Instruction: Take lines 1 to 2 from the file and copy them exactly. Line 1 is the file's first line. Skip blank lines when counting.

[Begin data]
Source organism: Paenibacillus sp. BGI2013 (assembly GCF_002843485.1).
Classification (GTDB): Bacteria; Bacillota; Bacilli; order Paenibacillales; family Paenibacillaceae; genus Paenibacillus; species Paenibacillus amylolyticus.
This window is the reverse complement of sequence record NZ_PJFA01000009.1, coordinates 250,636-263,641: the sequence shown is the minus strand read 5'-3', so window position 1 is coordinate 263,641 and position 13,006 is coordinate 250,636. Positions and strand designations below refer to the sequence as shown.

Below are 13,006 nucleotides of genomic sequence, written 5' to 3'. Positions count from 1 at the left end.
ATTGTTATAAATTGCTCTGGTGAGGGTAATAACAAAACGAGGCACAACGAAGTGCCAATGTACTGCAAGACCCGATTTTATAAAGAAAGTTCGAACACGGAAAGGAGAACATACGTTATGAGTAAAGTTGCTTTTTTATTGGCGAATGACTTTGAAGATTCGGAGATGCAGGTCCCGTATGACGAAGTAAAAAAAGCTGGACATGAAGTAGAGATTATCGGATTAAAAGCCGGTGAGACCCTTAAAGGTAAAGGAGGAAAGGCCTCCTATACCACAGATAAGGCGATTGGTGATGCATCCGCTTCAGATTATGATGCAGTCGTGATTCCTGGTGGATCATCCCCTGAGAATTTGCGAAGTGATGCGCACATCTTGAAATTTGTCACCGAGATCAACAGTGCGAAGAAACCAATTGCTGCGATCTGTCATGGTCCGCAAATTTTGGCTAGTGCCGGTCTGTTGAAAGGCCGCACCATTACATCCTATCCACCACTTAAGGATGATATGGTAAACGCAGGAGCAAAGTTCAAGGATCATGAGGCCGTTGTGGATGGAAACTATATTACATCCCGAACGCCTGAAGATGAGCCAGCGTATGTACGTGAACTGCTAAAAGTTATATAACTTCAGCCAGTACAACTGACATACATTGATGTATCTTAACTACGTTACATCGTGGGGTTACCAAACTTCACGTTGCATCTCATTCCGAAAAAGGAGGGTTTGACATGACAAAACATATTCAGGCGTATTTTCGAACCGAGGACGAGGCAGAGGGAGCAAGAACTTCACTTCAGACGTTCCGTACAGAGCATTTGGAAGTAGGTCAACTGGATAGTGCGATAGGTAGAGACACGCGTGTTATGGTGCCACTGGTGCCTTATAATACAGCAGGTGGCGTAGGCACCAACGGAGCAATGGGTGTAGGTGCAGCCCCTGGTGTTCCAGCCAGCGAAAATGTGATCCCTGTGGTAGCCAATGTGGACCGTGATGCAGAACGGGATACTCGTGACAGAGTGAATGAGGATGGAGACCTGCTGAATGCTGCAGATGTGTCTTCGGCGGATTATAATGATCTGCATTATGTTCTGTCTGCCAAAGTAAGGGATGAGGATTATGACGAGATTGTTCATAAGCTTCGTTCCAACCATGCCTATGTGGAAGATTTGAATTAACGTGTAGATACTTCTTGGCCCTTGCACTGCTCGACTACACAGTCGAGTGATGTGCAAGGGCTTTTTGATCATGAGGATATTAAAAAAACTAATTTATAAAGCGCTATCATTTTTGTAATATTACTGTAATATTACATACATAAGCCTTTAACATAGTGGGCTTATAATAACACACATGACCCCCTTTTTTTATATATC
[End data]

Source organism: Paenibacillus sp. BGI2013 (assembly GCF_002843485.1).
Classification (GTDB): Bacteria; Bacillota; Bacilli; order Paenibacillales; family Paenibacillaceae; genus Paenibacillus; species Paenibacillus amylolyticus.